Tag: Culinary Archaeology

The Old School Kitchen - With Farrell Monaco
Ancient Recipes, Archaeology, Classes and Retreats, Edible Archaeology, Etruria, Greece, Italy, Rome, The Old-School Kitchen, Travel Cooking, Workshops

The Old School Kitchen: From the Etruscan Table to the Roman Banquet (Sept 6 -12, 2020)

A 6-day Culinary Retreat Exploring Ancient Etruscan, Greek and Roman Food and Ancient Recipes In The Heart of Tuscany Join food archaeologist, Farrell Monaco for a 5-day live-in edible archaeology master class at the palatial Castello di Potentino, a medieval castle hidden in a valley in the Tuscan countryside, as […]

The Old School Kitchen - With Farrell Monaco
Ancient Recipes, Archaeology, Classes and Retreats, Edible Archaeology, Etruria, Greece, Italy, Rome, The Old-School Kitchen, Travel & Tourism, Workshops

The Old School Kitchen: From the Etruscan Table to the Roman Banquet (May 31-June 6, 2020)

Join food archaeologist, Farrell Monaco for a 5-day live-in edible archaeology master class at the palatial Castello di Potentino, a medieval castle hidden in a valley in the Tuscan countryside, as we explore the food history and archaeology of Etruria, Magna Graecia, and Rome from 800 BC to the Imperial Roman Era (AD 476). May 31- June 6, 2020 – Monte Amiata (Tuscany), Italy.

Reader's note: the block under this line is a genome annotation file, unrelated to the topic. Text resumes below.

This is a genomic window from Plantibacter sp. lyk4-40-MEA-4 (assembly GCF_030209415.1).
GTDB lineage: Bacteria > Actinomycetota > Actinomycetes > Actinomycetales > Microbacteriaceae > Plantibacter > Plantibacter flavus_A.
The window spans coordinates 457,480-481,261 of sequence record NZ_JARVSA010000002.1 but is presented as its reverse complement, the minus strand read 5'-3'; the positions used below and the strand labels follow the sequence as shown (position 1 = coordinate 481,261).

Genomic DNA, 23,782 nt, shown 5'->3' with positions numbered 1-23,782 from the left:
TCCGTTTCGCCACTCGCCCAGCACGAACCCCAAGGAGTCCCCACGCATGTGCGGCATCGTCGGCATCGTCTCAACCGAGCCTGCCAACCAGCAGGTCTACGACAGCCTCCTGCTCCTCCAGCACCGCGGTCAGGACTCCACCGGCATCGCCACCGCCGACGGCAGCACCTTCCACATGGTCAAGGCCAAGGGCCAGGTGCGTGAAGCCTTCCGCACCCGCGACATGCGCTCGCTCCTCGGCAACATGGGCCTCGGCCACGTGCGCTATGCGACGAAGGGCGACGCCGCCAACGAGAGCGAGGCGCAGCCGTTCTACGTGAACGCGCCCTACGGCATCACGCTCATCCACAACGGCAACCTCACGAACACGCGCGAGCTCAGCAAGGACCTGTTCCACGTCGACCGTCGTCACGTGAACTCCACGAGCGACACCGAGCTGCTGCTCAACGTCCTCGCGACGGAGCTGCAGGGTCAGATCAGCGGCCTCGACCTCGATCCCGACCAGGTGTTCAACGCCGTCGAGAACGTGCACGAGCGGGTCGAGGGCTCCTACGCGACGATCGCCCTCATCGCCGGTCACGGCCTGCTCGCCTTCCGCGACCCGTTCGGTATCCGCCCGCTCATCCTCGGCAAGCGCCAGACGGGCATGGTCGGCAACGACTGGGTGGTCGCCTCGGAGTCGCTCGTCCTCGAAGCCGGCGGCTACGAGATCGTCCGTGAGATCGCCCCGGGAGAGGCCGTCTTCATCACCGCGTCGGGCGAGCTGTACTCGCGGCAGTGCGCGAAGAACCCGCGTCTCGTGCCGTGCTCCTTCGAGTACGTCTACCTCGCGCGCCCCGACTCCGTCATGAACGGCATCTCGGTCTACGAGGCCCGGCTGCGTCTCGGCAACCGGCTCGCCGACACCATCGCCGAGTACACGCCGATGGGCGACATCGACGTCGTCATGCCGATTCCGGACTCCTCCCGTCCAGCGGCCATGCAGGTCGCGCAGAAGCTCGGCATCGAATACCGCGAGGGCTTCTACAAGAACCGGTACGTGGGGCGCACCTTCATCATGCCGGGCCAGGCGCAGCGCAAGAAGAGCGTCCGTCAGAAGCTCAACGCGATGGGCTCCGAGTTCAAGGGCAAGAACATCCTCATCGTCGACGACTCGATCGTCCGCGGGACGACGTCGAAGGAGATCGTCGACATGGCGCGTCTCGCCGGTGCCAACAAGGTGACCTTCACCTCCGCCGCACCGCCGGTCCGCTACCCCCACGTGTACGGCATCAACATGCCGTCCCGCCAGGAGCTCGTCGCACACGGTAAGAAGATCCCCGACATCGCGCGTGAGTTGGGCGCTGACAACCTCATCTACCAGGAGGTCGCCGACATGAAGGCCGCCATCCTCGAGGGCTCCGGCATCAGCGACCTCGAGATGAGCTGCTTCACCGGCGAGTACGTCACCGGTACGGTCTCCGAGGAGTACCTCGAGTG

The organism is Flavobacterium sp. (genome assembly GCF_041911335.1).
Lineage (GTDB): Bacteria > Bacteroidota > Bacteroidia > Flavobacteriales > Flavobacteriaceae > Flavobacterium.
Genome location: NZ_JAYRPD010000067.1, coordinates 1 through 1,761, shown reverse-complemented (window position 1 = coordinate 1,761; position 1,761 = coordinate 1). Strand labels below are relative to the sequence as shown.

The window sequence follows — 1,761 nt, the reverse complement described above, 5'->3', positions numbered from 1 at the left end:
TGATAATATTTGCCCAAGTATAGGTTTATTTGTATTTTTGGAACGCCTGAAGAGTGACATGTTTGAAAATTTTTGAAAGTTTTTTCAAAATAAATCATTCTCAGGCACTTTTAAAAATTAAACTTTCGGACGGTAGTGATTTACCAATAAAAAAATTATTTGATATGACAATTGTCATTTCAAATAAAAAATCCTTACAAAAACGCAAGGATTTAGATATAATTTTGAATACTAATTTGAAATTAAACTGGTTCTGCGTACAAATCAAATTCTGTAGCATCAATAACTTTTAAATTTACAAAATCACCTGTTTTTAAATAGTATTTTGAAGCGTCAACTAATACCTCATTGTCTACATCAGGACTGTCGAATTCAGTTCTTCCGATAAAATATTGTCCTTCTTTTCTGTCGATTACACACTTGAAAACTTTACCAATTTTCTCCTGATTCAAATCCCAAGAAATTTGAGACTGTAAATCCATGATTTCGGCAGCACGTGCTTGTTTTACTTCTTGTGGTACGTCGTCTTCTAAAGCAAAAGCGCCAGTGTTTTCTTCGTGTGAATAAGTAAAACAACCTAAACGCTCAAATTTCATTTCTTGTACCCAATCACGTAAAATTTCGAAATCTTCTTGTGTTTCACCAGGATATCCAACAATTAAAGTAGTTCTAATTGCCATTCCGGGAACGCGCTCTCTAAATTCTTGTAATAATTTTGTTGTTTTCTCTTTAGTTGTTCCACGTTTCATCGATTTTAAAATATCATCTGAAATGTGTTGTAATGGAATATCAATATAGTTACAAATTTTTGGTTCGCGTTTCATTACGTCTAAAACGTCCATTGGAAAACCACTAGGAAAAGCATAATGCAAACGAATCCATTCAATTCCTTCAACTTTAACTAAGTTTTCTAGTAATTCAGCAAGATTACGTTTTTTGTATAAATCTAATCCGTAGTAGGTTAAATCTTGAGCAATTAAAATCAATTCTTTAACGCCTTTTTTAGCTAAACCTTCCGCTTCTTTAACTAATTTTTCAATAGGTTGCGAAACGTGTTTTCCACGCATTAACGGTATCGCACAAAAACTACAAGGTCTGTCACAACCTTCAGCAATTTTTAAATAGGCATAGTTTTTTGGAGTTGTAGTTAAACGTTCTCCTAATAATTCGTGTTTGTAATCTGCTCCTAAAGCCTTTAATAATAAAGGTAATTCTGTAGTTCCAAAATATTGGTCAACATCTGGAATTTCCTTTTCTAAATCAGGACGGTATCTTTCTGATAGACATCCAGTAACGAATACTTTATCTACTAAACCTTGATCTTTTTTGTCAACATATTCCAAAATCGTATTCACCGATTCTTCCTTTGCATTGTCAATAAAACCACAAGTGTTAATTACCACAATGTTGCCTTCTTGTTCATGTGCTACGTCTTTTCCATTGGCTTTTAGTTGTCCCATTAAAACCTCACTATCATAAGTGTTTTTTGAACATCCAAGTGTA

Roman Git Bread Recipe | Tavola Mediterranea
Ancient Recipes, Edible Archaeology, Italy, Vegan, Vegetarian

Baking with the Romans – The Key Ingredients: Git.

That’s right, folks. It’s time to get the git out. Recently, I have been delving deeper into the archaeological and documentary records, looking for evidence of the many weird and wonderful ingredients that are incorporated into Roman breads, as this is an integral (and achievable) aspect in exploring the sensory […]

Taralli Pugliesi Recipe | Tavola Mediterranea
Ancient Recipes, Bread, Edible Archaeology, Greece, Puglia, Vegan, Vegetarian

Bread for the Gods: Taralli Pugliesi

Hey good looking! Whatcha got cooking? How’s about cooking up ancient bread with me?… There has been a particular theme that has consistently presented itself during my research this summer, and it’s called ‘continuity’. In archaeology, continuity is a term used to connote the unbroken or consistent existence, operation, or […]